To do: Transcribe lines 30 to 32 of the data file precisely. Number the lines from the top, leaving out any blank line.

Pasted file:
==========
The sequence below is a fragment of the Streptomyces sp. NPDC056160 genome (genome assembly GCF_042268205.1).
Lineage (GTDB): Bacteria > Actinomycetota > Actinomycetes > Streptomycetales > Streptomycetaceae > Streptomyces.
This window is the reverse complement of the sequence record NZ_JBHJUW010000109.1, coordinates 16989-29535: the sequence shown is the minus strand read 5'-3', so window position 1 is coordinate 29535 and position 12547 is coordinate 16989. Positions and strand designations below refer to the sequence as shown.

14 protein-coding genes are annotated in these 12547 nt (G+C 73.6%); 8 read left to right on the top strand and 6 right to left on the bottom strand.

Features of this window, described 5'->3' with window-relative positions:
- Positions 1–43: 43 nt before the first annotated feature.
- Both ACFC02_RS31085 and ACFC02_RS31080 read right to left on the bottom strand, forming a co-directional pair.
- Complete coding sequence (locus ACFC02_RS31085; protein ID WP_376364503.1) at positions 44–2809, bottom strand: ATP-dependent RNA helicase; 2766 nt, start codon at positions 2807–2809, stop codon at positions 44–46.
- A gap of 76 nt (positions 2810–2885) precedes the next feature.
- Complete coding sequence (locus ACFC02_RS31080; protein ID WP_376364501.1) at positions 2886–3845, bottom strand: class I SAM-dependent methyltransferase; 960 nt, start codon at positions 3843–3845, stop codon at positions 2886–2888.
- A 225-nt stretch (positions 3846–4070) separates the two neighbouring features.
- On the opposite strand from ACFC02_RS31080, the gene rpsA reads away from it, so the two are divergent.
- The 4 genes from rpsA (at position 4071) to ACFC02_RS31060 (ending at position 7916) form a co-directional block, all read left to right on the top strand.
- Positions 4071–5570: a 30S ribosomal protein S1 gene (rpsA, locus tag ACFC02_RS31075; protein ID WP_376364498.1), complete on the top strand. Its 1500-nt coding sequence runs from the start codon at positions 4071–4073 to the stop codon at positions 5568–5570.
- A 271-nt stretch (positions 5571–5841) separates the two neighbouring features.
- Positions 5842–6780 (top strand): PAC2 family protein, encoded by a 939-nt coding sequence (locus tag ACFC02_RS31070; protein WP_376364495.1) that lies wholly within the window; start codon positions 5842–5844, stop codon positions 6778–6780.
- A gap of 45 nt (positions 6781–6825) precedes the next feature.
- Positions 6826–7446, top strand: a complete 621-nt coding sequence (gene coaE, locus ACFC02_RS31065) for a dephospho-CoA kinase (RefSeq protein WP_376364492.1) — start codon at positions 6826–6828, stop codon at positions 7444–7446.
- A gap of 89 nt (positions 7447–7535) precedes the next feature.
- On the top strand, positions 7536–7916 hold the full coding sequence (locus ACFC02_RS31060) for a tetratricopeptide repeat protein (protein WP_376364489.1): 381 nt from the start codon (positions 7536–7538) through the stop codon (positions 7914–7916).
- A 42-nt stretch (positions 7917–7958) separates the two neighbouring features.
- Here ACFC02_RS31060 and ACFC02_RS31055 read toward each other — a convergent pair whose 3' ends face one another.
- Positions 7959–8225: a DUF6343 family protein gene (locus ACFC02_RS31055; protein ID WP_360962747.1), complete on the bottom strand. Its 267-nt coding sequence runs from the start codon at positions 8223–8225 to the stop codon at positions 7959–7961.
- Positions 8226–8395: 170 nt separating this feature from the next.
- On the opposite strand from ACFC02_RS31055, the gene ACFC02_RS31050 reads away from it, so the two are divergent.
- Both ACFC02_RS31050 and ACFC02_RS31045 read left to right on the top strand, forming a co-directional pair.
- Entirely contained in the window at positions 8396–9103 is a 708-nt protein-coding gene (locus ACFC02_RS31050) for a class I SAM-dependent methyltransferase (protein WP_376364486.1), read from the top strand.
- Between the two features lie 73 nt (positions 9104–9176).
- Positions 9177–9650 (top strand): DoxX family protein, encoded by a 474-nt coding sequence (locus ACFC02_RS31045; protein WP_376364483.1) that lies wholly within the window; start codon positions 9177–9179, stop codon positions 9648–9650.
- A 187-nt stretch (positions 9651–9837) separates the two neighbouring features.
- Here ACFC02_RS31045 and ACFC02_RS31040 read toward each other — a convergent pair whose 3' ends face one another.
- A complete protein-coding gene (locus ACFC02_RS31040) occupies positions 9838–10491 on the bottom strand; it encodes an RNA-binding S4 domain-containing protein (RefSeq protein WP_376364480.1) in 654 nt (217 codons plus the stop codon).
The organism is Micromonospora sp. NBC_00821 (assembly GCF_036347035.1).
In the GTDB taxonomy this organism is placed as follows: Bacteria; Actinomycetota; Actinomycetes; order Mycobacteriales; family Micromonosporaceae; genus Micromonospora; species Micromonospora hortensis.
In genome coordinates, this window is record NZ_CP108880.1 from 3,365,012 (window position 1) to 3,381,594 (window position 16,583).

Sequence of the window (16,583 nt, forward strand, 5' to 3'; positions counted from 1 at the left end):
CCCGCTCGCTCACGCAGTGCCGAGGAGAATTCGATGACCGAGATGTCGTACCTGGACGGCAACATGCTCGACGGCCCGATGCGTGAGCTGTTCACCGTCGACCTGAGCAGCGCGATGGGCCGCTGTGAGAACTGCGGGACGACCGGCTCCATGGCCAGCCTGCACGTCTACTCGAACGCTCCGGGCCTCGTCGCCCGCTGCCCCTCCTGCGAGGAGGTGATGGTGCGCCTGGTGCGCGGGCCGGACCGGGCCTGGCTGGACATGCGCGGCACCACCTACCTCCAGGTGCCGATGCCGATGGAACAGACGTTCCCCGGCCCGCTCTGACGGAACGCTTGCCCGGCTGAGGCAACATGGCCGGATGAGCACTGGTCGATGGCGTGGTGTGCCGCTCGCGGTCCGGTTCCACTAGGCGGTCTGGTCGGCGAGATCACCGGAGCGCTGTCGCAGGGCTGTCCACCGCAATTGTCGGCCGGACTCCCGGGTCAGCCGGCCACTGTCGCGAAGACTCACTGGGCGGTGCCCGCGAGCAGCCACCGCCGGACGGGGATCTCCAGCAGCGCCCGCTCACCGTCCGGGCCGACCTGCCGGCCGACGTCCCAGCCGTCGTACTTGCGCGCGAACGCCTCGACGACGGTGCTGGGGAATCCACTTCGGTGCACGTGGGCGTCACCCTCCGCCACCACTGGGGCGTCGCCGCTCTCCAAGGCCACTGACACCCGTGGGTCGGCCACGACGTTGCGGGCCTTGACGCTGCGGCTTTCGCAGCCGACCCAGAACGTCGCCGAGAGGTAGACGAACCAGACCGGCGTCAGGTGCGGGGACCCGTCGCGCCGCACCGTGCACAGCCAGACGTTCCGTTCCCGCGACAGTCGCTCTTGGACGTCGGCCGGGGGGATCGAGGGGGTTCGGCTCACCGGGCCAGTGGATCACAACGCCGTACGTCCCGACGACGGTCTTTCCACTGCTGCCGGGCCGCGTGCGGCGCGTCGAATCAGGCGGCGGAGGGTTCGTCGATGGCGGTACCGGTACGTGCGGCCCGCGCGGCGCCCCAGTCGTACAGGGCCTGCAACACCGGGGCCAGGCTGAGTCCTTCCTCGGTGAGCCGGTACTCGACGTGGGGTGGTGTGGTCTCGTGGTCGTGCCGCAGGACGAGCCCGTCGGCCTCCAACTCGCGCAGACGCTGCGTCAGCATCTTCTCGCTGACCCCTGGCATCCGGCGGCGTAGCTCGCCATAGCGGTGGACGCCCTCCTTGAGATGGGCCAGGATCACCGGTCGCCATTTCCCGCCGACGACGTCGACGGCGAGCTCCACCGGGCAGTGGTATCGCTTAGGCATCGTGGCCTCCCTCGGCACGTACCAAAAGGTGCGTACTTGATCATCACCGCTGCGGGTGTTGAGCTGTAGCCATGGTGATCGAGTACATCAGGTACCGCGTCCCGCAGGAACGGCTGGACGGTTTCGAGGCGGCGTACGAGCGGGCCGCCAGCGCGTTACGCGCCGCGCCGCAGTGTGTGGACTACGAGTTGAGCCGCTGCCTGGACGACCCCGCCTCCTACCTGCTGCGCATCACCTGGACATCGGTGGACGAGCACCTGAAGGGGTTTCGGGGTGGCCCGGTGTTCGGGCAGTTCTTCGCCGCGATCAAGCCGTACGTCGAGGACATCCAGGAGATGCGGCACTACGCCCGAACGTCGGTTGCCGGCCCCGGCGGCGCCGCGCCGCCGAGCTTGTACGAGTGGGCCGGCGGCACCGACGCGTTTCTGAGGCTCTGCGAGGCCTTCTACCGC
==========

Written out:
- A 187-nt stretch (positions 9651–9837) separates the two neighbouring features.
- Here ACFC02_RS31045 and ACFC02_RS31040 read toward each other — a convergent pair whose 3' ends face one another.
- A complete protein-coding gene (locus ACFC02_RS31040) occupies positions 9838–10491 on the bottom strand; it encodes an RNA-binding S4 domain-containing protein (RefSeq protein WP_376364480.1) in 654 nt (217 codons plus the stop codon).